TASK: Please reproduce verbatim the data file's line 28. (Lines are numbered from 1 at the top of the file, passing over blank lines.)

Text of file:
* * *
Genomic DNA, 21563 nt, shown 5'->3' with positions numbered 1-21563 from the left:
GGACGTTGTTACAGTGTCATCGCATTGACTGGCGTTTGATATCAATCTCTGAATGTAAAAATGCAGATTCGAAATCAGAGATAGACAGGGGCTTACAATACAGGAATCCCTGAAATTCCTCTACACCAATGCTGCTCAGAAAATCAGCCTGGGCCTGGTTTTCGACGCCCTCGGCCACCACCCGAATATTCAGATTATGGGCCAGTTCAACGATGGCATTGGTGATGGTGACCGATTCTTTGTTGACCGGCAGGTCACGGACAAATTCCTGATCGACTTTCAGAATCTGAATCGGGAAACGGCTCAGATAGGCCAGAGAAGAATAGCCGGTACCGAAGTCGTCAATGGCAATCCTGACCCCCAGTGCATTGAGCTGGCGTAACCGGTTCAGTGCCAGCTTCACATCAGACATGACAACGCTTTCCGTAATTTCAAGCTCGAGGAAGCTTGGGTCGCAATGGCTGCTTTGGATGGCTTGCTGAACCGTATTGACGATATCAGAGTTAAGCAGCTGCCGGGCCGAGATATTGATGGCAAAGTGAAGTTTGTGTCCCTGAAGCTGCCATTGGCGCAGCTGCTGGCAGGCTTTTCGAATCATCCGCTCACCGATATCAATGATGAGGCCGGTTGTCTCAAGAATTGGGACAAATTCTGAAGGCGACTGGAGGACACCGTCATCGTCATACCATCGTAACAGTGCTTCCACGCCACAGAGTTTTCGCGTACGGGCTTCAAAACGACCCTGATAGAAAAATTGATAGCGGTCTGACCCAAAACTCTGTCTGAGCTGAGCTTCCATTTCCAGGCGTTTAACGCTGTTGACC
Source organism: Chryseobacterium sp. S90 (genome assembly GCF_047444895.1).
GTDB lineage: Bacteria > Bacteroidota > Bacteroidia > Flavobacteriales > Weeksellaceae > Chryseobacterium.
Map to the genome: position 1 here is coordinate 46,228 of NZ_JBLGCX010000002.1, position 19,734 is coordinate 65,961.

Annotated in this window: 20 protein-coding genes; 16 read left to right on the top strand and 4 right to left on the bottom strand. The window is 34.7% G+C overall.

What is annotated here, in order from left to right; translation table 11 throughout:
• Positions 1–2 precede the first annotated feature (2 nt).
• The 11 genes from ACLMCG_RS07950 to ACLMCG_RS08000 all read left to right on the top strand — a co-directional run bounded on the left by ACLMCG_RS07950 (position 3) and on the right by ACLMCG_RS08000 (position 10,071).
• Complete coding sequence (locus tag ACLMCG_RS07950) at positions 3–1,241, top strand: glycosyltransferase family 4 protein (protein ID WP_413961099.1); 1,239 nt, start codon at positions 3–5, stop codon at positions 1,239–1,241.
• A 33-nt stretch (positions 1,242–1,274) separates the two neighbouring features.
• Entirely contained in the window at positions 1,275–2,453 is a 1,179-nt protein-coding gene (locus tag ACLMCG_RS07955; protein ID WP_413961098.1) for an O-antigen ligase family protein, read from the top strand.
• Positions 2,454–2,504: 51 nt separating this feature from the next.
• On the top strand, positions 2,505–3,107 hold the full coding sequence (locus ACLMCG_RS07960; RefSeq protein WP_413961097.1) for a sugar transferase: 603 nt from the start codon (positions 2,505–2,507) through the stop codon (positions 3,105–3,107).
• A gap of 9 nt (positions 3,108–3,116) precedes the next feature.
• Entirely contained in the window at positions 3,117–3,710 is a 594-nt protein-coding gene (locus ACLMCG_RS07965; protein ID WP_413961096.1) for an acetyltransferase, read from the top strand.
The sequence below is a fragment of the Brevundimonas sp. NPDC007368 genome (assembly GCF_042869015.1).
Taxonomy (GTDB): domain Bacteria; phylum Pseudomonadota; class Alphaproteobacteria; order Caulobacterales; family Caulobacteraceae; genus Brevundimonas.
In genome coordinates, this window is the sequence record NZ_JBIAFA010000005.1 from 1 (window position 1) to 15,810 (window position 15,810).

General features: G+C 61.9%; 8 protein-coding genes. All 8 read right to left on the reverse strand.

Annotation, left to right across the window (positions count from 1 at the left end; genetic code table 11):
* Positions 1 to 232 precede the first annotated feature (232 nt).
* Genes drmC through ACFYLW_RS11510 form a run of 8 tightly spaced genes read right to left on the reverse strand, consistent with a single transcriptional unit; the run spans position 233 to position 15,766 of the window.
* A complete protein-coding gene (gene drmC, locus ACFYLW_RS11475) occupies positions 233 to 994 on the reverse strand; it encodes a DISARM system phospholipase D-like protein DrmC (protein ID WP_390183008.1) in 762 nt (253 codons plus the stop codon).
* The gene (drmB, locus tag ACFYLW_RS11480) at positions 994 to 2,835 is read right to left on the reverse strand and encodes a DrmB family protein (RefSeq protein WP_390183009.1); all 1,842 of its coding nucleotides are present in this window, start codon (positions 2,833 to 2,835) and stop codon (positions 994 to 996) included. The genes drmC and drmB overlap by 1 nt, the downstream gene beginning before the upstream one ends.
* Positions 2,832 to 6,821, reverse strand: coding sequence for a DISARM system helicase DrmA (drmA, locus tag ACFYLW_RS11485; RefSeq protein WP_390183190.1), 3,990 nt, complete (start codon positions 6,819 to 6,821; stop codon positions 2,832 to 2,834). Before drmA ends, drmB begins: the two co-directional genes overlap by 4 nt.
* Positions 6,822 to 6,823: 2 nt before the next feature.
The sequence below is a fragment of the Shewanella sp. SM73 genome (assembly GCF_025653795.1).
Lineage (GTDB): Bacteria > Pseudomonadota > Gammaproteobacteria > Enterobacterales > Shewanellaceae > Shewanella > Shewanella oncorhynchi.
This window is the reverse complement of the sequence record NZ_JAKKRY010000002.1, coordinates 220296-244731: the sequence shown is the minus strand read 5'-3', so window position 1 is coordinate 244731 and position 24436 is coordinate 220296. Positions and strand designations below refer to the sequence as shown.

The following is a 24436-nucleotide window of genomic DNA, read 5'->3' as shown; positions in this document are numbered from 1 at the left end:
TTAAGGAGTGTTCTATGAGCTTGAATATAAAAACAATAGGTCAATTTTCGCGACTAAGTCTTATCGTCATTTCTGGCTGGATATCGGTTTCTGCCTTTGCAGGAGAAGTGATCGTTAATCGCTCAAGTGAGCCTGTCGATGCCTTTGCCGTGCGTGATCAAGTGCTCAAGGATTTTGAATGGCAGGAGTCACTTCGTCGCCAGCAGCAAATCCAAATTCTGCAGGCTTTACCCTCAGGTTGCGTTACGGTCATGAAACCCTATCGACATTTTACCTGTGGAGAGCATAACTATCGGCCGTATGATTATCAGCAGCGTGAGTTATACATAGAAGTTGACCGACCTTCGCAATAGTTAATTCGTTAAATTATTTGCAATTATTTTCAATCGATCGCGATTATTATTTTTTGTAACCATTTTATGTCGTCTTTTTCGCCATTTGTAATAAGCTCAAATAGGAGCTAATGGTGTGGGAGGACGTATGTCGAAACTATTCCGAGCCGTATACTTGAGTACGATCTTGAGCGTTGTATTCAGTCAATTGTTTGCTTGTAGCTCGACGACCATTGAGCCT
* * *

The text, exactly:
The sequence below is a fragment of the Shewanella sp. SM73 genome (assembly GCF_025653795.1).